Insurance costs soar because of extreme climate events, experts say

Apr 18, 2024 | Biz/Tech, Canadian News, News

Insurance damage for severe weather events due to climate change cost more than $3.1 billion in Canada last year, making 2023 the fourth worst year for insured losses, according to the Catastrophe Indices and Quantification Inc. (CatIQ).

The report, published by the Insurance Bureau of Canada (IBC), also found that 2023 was the second straight year Canada surpassed the $3-billion threshold.

The majority of the cost was due to the wildfires in Okanagan (McDougall Creek) and Shuswap (Bush Creek East), B.C., with over $720 million in insured losses, which resulted in the costliest insured event ever in British Columbia and the 10th in Canada’s history.

Ontario summer storms and flash floods damages followed by more than $340 million in insured losses, according to the IBC report.

Canadian home insurance costs are expected to rise this year by an average of 7.7 per cent — 6.32 per cent in Ontario — this year, despite inflation settling at about two per cent by 2025. A major cause is the soaring costs of increased climate-related disasters that “have set the stage for this inevitable price recalibration,” according to data from MyChoice, a leading insurance comparison website.

Director of Resilient Homes Canada Chris Chopik said extreme events like flooding and wildfires are lowering property values, creating a stigma within marketplaces.

“The reality is everywhere it rains, there’s a risk of flooding. That’s just true because the storms are more intense,” he said. “The risk boundary is expanding, and the severity is more distributed than it was before, which is concerning.”

The IBC report found affordable flood insurance is out of reach for more than 1.5 million households in high-risk areas.

“We have 10 per cent of the Canadian population living in places that are at high risk of flood, and one per cent in places that are very high risk of flood,” Chopik said. “The real questions for the marketplace are how do we price that very high risk? If it gets more expensive for that insurance in that location, can the people afford it?”

He said homeowners and municipalities share responsibilities regarding property-level interventions, like resiliency investment that include technologies like backwater valves that stop water or sewage from flowing into the house should the main sewer line become overloaded avoiding basement flooding.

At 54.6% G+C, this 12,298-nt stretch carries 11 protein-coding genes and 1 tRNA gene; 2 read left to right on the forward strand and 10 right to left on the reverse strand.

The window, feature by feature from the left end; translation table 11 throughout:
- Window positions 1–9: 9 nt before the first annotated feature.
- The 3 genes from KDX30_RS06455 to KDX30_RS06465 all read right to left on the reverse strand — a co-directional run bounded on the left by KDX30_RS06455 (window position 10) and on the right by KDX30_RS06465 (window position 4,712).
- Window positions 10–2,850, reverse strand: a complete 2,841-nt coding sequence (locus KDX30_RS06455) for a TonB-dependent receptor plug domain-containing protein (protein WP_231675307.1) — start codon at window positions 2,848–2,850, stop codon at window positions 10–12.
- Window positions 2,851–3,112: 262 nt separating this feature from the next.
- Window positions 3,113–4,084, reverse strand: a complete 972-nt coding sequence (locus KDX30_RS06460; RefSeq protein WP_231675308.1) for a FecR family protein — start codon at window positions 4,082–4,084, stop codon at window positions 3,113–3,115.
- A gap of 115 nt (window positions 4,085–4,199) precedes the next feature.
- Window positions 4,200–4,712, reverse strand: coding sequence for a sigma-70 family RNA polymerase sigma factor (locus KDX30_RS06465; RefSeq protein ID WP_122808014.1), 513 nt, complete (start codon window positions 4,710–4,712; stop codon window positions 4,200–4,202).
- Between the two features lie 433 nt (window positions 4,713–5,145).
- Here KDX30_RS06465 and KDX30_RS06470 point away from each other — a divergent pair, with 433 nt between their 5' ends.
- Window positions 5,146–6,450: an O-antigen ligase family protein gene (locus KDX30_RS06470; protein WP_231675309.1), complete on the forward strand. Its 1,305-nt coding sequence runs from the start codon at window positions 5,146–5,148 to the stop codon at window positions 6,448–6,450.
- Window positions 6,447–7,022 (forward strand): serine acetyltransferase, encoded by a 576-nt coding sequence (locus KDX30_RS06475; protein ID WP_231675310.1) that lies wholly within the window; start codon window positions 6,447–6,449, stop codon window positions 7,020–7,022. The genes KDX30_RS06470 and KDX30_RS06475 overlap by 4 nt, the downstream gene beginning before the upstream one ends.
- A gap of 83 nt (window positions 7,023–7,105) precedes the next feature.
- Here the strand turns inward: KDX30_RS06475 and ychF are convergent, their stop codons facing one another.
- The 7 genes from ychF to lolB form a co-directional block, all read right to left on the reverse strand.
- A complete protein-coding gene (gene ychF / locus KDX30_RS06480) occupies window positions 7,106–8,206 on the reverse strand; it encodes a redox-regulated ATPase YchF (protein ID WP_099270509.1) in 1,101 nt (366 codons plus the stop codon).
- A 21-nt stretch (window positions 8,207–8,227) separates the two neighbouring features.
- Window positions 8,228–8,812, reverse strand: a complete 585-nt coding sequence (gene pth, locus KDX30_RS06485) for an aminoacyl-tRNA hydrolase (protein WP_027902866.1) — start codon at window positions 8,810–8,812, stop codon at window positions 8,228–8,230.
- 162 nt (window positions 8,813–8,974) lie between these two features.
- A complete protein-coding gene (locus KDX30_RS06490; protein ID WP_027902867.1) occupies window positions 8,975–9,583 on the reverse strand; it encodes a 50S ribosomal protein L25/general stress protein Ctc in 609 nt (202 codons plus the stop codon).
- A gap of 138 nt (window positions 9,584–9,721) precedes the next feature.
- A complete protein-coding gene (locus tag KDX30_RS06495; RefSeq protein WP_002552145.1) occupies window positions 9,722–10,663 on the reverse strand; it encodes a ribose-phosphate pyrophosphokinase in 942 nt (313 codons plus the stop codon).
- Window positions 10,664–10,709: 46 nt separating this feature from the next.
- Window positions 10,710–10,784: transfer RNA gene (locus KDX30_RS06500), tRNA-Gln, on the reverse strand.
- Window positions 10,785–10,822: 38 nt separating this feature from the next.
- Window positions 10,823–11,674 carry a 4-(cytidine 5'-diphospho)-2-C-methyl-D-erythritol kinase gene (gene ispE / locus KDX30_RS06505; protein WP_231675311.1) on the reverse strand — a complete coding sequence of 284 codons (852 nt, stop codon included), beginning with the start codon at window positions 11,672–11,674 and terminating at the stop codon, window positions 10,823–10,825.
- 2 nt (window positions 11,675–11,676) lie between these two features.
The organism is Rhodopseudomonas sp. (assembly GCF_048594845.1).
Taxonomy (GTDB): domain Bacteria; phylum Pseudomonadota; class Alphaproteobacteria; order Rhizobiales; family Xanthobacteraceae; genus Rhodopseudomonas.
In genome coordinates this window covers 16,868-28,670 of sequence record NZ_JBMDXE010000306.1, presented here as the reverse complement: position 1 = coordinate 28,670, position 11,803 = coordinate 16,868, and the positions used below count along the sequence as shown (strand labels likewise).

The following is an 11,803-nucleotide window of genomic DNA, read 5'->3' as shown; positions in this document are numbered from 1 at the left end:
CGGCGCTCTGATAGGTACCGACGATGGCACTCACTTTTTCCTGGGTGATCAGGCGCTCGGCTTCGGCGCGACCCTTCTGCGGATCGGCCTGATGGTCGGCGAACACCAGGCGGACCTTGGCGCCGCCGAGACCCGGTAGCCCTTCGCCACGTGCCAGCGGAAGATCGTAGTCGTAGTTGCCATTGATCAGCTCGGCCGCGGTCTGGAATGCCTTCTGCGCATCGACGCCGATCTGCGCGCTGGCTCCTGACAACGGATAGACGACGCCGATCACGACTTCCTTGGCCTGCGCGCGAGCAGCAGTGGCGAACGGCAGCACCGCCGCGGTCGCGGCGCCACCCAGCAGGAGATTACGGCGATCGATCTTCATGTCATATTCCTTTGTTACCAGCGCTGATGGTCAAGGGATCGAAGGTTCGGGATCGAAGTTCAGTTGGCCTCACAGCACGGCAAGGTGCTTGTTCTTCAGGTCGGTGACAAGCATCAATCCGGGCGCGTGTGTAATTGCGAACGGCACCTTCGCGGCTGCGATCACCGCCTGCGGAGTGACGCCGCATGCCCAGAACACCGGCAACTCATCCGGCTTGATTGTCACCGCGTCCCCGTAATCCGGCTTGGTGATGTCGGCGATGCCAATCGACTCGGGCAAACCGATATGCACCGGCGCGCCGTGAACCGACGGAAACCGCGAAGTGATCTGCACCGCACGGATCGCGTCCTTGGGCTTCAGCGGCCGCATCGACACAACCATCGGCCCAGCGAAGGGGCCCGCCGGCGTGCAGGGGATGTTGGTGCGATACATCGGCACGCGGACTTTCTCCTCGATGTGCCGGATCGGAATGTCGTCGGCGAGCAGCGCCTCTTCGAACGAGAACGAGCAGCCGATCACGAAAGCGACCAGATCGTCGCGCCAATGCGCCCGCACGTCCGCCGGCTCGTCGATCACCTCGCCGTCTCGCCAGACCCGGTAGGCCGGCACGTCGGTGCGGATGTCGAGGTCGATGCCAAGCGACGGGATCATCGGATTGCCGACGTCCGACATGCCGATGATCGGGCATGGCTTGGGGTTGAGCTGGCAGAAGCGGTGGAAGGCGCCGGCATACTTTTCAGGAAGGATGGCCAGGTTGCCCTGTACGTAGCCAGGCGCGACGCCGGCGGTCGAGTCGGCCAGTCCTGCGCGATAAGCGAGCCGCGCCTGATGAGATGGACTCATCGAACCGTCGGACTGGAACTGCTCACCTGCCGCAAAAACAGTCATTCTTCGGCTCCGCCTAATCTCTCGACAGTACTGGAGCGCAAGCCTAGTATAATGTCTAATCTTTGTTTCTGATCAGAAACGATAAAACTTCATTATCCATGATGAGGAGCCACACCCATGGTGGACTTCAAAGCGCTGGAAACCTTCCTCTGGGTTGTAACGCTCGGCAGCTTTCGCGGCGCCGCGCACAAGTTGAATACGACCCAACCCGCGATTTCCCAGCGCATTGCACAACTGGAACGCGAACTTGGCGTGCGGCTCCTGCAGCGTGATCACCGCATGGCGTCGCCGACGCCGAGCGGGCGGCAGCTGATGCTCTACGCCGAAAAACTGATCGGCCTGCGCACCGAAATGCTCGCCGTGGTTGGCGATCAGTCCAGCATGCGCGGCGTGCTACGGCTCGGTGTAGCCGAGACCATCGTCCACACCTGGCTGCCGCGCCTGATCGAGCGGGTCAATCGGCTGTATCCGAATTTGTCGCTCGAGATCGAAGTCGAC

“Anyone who lives in Toronto is susceptible to flooding. A backwater valve is a very good investment, and the city covers two-thirds of the price,” he said. “Different municipalities have different programs, but a lot of places where there’s an urban flood risk do similar things.

“Every dollar spent on resiliency recovers in saved losses by four to 11 per cent for a home-based resiliency investment,” he said.

Sustainable Buildings Canada Executive Director Mike Singleton said resiliency and sustainability for buildings might mean different things in different parts of Canada, but it’s crucial to plan sustainability goals at the beginning of a design activity.

“It’s that old attitude, you only get one chance to do it right the first time,” he said. “If you make a mistake in the design and the construction, and you put in some equipment that is not energy-efficient, then that’s going to stay there for 20 years.

“There are many examples of social housing projects in Toronto that are not very efficient due to inappropriate equipment, and they ended up with quite high heating bills,” he said.

He said geography and local conditions play an important role in determining the sustainability features that homeowners want to include in their properties.

“It’s not just about the house, it’s about the land around it as well,” he said.

“The land is so outrageously expensive in cities like Toronto and Vancouver, so it’s very difficult to talk about affordability in that context,” he said. “If you’re a low or middle-income person in the city of Toronto, it’s highly unlikely that you’re going to be able to afford a resilient built house.”